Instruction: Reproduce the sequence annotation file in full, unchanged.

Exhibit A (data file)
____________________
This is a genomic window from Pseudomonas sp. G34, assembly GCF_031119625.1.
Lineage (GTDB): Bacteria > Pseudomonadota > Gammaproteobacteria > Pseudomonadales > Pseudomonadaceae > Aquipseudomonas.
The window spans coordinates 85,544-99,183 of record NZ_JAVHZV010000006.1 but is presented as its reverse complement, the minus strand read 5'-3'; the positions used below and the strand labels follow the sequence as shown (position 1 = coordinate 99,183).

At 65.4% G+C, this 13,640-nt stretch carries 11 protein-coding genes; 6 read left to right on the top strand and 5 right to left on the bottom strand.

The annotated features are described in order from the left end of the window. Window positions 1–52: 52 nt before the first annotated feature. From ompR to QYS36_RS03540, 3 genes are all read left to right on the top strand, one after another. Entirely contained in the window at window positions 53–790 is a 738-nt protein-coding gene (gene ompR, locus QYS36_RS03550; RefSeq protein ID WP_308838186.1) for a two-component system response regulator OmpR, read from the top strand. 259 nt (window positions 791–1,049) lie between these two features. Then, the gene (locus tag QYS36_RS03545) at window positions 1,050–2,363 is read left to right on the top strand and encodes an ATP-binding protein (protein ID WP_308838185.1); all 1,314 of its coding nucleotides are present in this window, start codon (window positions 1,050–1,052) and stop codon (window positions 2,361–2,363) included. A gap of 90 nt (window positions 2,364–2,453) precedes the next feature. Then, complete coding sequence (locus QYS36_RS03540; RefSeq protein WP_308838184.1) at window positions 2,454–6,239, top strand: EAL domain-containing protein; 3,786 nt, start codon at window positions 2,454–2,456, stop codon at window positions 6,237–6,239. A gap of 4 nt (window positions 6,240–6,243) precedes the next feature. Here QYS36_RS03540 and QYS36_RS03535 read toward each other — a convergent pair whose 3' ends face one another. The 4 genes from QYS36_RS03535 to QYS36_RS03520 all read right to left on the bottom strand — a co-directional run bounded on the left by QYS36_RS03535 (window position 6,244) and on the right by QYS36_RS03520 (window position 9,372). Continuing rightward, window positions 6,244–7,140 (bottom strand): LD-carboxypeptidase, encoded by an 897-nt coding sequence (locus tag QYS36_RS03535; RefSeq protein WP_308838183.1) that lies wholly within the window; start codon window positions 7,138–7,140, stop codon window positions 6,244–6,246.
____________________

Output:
This is a genomic window from Pseudomonas sp. G34, assembly GCF_031119625.1.
Lineage (GTDB): Bacteria > Pseudomonadota > Gammaproteobacteria > Pseudomonadales > Pseudomonadaceae > Aquipseudomonas.
The window spans coordinates 85,544-99,183 of record NZ_JAVHZV010000006.1 but is presented as its reverse complement, the minus strand read 5'-3'; the positions used below and the strand labels follow the sequence as shown (position 1 = coordinate 99,183).

At 65.4% G+C, this 13,640-nt stretch carries 11 protein-coding genes; 6 read left to right on the top strand and 5 right to left on the bottom strand.

The annotated features are described in order from the left end of the window. Window positions 1–52: 52 nt before the first annotated feature. From ompR to QYS36_RS03540, 3 genes are all read left to right on the top strand, one after another. Entirely contained in the window at window positions 53–790 is a 738-nt protein-coding gene (gene ompR, locus QYS36_RS03550; RefSeq protein ID WP_308838186.1) for a two-component system response regulator OmpR, read from the top strand. 259 nt (window positions 791–1,049) lie between these two features. Then, the gene (locus tag QYS36_RS03545) at window positions 1,050–2,363 is read left to right on the top strand and encodes an ATP-binding protein (protein ID WP_308838185.1); all 1,314 of its coding nucleotides are present in this window, start codon (window positions 1,050–1,052) and stop codon (window positions 2,361–2,363) included. A gap of 90 nt (window positions 2,364–2,453) precedes the next feature. Then, complete coding sequence (locus QYS36_RS03540; RefSeq protein WP_308838184.1) at window positions 2,454–6,239, top strand: EAL domain-containing protein; 3,786 nt, start codon at window positions 2,454–2,456, stop codon at window positions 6,237–6,239. A gap of 4 nt (window positions 6,240–6,243) precedes the next feature. Here QYS36_RS03540 and QYS36_RS03535 read toward each other — a convergent pair whose 3' ends face one another. The 4 genes from QYS36_RS03535 to QYS36_RS03520 all read right to left on the bottom strand — a co-directional run bounded on the left by QYS36_RS03535 (window position 6,244) and on the right by QYS36_RS03520 (window position 9,372). Continuing rightward, window positions 6,244–7,140 (bottom strand): LD-carboxypeptidase, encoded by an 897-nt coding sequence (locus tag QYS36_RS03535; RefSeq protein WP_308838183.1) that lies wholly within the window; start codon window positions 7,138–7,140, stop codon window positions 6,244–6,246.